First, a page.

Through Jan. 29, the Black Spaces Matter: Exploring the Aesthetics and Architectonics of an Abolitionist Neighborhood exhibit at the Boston Architectural College McCormick Gallery is using historic New Bedford’s architecture to tell the story of its former residents: abolitionists, freed slaves, and African Americans.
“There’s a storytelling theme that goes with architecture,” said Pamela Karimi, associate professor of art history at UMass Dartmouth and lead curator of the exhibit. “I hope that this exhibit opens the door for new ways of exploring architecture. We shouldn’t just look at cutting-edge design. We should look at the stories that go with them.”
The exhibit originated in 2012 at UMass Dartmouth when Karimi tasked students in her “Architecture and Sustainability in the American Post-Industrial City” class with designing a solution to better the lives of New Bedford citizens. Students with backgrounds in a variety of disciplines collaborated on projects that focused on all aspects of design, including art and architecture.
After receiving a grant, the class held a series of lectures and exhibitions to highlight their projects. Later, the class began to focus on designing plans to repurpose a series of vacant lots in historic New Bedford, specifically a lot that was the home of Frederick Douglass. Students presented their proposals to community stakeholders and the president of the New Bedford Historical Society, all of whom were impressed by their work.
Karimi’s team then began looking for a venue to showcase the work, and they found the perfect location at the McCormick Gallery. Wanting to present the project to the entire state of Massachusetts, the McCormick Gallery’s location on heavily trafficked Newbury Street provided the necessary visibility and public access.
At the exhibit, there are three panels that showcase a sample of the student projects, while the remainder highlights broader topics related to New Bedford’s past, present, and future. Visitors to the exhibit can watch videos featuring current residents of New Bedford, as well as Karimi’s explanation of the origins of the project. In other videos, specialists speak on the importance of bringing African American culture to light.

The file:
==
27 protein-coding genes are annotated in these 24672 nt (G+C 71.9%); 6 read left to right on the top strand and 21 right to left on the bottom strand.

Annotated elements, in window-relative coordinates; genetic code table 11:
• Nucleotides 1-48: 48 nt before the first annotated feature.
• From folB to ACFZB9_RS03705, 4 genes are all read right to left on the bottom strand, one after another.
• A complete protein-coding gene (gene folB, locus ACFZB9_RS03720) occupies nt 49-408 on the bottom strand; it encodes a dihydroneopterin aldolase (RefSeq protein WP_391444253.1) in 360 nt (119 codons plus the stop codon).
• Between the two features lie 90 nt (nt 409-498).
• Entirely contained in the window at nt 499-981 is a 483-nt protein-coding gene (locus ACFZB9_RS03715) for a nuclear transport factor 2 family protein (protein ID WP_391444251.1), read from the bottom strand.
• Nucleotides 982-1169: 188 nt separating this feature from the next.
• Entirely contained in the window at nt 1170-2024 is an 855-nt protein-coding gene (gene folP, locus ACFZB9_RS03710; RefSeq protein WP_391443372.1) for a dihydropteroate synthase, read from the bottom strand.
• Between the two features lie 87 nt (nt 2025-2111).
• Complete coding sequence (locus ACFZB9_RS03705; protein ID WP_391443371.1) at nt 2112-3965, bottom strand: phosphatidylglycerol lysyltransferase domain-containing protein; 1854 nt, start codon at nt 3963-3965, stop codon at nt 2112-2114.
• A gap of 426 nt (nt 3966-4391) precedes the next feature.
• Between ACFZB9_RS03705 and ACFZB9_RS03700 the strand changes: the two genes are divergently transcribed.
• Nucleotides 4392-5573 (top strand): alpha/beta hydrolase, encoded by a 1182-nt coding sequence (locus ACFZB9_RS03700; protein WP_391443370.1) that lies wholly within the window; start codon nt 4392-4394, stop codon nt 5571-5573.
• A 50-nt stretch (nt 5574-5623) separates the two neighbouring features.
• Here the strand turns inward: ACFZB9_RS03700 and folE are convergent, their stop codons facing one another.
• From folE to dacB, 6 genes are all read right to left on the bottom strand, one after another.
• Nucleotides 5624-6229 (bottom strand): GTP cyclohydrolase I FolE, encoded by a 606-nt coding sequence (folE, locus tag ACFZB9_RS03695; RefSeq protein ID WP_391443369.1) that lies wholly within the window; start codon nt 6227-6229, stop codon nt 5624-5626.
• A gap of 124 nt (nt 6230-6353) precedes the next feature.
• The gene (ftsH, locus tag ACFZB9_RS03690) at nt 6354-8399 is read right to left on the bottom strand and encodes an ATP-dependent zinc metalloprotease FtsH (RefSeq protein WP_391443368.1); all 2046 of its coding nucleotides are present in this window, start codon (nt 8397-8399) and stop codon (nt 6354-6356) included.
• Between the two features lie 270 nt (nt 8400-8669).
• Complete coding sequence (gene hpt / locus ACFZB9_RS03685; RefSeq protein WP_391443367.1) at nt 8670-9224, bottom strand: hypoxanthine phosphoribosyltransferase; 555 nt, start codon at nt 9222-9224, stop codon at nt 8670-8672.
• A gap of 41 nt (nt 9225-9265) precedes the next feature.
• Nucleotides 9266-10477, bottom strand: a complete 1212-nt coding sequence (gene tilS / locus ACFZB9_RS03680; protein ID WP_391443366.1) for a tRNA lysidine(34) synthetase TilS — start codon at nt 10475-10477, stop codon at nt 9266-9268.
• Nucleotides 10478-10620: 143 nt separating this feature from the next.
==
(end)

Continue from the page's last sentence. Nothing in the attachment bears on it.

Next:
A virtual reality portion of the exhibit allows visitors to look out over New Bedford. A three-dimensional model of the neighborhood points out which homes once belonged to prominent figures, while an interactive digital map gives visitors the opportunity to look inside the homes.
Maps of New Bedford, photographs of important local historical figures, images of significant homes that span centuries, and other artifacts explore the town’s rich whaling history, an industry that brought many African Americans to the area with its promise of employment.
The exhibit also looks toward the future with a mural of Douglass that strives to ensure he remains an important aspect of New Bedford and a proposal for an abolitionist park in the neighborhood.
According to Karimi, although the New Bedford homes featured may seem to be of little architectural importance, the story behind them is one that needs to be told. In past decades, historical societies have made little effort to preserve the material culture of African Americans because their neighborhoods are usually modest and poor.
“What we wanted to do through this show was to say that even though the architecture is not significant, even though we cannot necessarily learn something about glamorous styles of architecture or cutting-edge ideas in architectural design, we can still celebrate these spaces of everyday life of abolitionists and African Americans,” Karimi said.
One of the primary ways the exhibit is able to celebrate these homes is through artistic photography. Photographer Michael Swartz used a fisheye lens to bring visual interest to what would otherwise be ordinary photographs of 19th-century cottages.
“People walk into the exhibit and want to look at these photographs even though they’re just a bunch of simple homes,” said Karimi.
Creating the exhibit proved to be challenging, as Karimi’s team did not have any floor plans for the homes. As a result, collaboration with experts in the field was necessary for devising a strategy to accurately document the neighborhood. Don Burton, a filmmaker; Lee Blake, president of the New Bedford Historical Society; Michael Swartz, designer and photographer; Jana Cephas, assistant professor of architecture at the University of Michigan; Pedram Karimi, architect and designer; and Jennifer McGrory, architect and manager of exhibition production, were instrumental in making the goal for the exhibit a reality.
According to Karen Nelson, dean of the School of Architecture at the Boston Architectural College, the Black Spaces Matter exhibit is the first the institution has hosted that is entirely dedicated to African American spaces of historical significance.
“I think [the exhibit] answered an unmet need in the student body, which is very diverse, and diverse for New England, and especially diverse for architecture schools … so we’re feeling like it’s part of our mission to do more of this,” Nelson said.
Since the exhibit opened in Nov. 2017, students have expressed an increased desire for African American speakers.
According to Nelson, it has always been a mission of the college to have a diversity of speakers.
“We’re making sure our students feel reflected in both the curriculum and the exhibits,” Nelson said.
Featured Image by Chloe McAllaster / Heights Editor
This post has been updated.